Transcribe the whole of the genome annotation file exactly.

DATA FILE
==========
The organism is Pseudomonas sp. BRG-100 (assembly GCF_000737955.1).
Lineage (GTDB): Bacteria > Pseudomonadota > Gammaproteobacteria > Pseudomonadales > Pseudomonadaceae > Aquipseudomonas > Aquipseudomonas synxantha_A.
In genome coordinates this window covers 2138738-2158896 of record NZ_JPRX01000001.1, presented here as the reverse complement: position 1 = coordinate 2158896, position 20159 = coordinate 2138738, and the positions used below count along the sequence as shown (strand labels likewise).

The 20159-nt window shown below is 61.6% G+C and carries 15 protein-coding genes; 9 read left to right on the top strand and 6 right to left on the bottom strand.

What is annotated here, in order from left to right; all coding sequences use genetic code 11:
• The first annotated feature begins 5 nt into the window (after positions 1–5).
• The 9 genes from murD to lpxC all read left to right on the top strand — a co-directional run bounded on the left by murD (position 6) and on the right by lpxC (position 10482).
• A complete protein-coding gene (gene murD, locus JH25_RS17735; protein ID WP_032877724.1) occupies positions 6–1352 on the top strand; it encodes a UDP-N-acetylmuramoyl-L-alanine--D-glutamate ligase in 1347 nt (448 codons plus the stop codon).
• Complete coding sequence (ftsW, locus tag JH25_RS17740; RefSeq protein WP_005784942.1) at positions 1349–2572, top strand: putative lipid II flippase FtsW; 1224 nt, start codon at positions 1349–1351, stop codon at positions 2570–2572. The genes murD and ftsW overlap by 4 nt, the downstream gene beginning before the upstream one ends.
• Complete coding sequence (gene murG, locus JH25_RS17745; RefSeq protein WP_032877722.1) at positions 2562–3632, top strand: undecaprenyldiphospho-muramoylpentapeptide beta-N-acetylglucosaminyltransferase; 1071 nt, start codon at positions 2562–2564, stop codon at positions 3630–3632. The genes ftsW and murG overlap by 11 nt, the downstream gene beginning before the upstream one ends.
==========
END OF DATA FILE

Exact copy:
The organism is Pseudomonas sp. BRG-100 (assembly GCF_000737955.1).
Lineage (GTDB): Bacteria > Pseudomonadota > Gammaproteobacteria > Pseudomonadales > Pseudomonadaceae > Aquipseudomonas > Aquipseudomonas synxantha_A.
In genome coordinates this window covers 2138738-2158896 of record NZ_JPRX01000001.1, presented here as the reverse complement: position 1 = coordinate 2158896, position 20159 = coordinate 2138738, and the positions used below count along the sequence as shown (strand labels likewise).

The 20159-nt window shown below is 61.6% G+C and carries 15 protein-coding genes; 9 read left to right on the top strand and 6 right to left on the bottom strand.

What is annotated here, in order from left to right; all coding sequences use genetic code 11:
• The first annotated feature begins 5 nt into the window (after positions 1–5).
• The 9 genes from murD to lpxC all read left to right on the top strand — a co-directional run bounded on the left by murD (position 6) and on the right by lpxC (position 10482).
• A complete protein-coding gene (gene murD, locus JH25_RS17735; protein ID WP_032877724.1) occupies positions 6–1352 on the top strand; it encodes a UDP-N-acetylmuramoyl-L-alanine--D-glutamate ligase in 1347 nt (448 codons plus the stop codon).
• Complete coding sequence (ftsW, locus tag JH25_RS17740; RefSeq protein WP_005784942.1) at positions 1349–2572, top strand: putative lipid II flippase FtsW; 1224 nt, start codon at positions 1349–1351, stop codon at positions 2570–2572. The genes murD and ftsW overlap by 4 nt, the downstream gene beginning before the upstream one ends.
• Complete coding sequence (gene murG, locus JH25_RS17745; RefSeq protein WP_032877722.1) at positions 2562–3632, top strand: undecaprenyldiphospho-muramoylpentapeptide beta-N-acetylglucosaminyltransferase; 1071 nt, start codon at positions 2562–2564, stop codon at positions 3630–3632. The genes ftsW and murG overlap by 11 nt, the downstream gene beginning before the upstream one ends.